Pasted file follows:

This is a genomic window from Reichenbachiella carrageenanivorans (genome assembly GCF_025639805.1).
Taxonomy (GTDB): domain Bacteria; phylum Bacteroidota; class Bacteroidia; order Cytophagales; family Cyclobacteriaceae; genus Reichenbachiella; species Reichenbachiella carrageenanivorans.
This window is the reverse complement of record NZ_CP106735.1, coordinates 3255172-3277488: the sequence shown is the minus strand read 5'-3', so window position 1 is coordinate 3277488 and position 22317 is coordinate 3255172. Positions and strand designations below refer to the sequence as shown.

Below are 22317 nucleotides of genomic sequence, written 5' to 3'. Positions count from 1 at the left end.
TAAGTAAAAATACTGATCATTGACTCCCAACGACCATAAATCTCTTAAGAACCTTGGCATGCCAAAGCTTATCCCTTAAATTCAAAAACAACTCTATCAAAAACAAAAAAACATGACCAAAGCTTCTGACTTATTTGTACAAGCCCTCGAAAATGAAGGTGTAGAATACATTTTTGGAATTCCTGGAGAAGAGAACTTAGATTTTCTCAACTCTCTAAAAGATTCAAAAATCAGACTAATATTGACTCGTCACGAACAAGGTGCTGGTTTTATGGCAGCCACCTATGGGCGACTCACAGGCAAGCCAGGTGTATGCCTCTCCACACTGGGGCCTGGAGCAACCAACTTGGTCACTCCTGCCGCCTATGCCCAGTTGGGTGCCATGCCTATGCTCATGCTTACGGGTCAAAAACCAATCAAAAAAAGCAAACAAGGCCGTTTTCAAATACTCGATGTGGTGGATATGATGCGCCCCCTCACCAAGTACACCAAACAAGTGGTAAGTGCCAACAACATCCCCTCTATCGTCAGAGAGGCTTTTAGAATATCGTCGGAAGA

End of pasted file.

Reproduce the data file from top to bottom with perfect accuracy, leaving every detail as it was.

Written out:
This is a genomic window from Reichenbachiella carrageenanivorans (genome assembly GCF_025639805.1).
Taxonomy (GTDB): domain Bacteria; phylum Bacteroidota; class Bacteroidia; order Cytophagales; family Cyclobacteriaceae; genus Reichenbachiella; species Reichenbachiella carrageenanivorans.
This window is the reverse complement of record NZ_CP106735.1, coordinates 3255172-3277488: the sequence shown is the minus strand read 5'-3', so window position 1 is coordinate 3277488 and position 22317 is coordinate 3255172. Positions and strand designations below refer to the sequence as shown.

Below are 22317 nucleotides of genomic sequence, written 5' to 3'. Positions count from 1 at the left end.
TAAGTAAAAATACTGATCATTGACTCCCAACGACCATAAATCTCTTAAGAACCTTGGCATGCCAAAGCTTATCCCTTAAATTCAAAAACAACTCTATCAAAAACAAAAAAACATGACCAAAGCTTCTGACTTATTTGTACAAGCCCTCGAAAATGAAGGTGTAGAATACATTTTTGGAATTCCTGGAGAAGAGAACTTAGATTTTCTCAACTCTCTAAAAGATTCAAAAATCAGACTAATATTGACTCGTCACGAACAAGGTGCTGGTTTTATGGCAGCCACCTATGGGCGACTCACAGGCAAGCCAGGTGTATGCCTCTCCACACTGGGGCCTGGAGCAACCAACTTGGTCACTCCTGCCGCCTATGCCCAGTTGGGTGCCATGCCTATGCTCATGCTTACGGGTCAAAAACCAATCAAAAAAAGCAAACAAGGCCGTTTTCAAATACTCGATGTGGTGGATATGATGCGCCCCCTCACCAAGTACACCAAACAAGTGGTAAGTGCCAACAACATCCCCTCTATCGTCAGAGAGGCTTTTAGAATATCGTCGGAAGA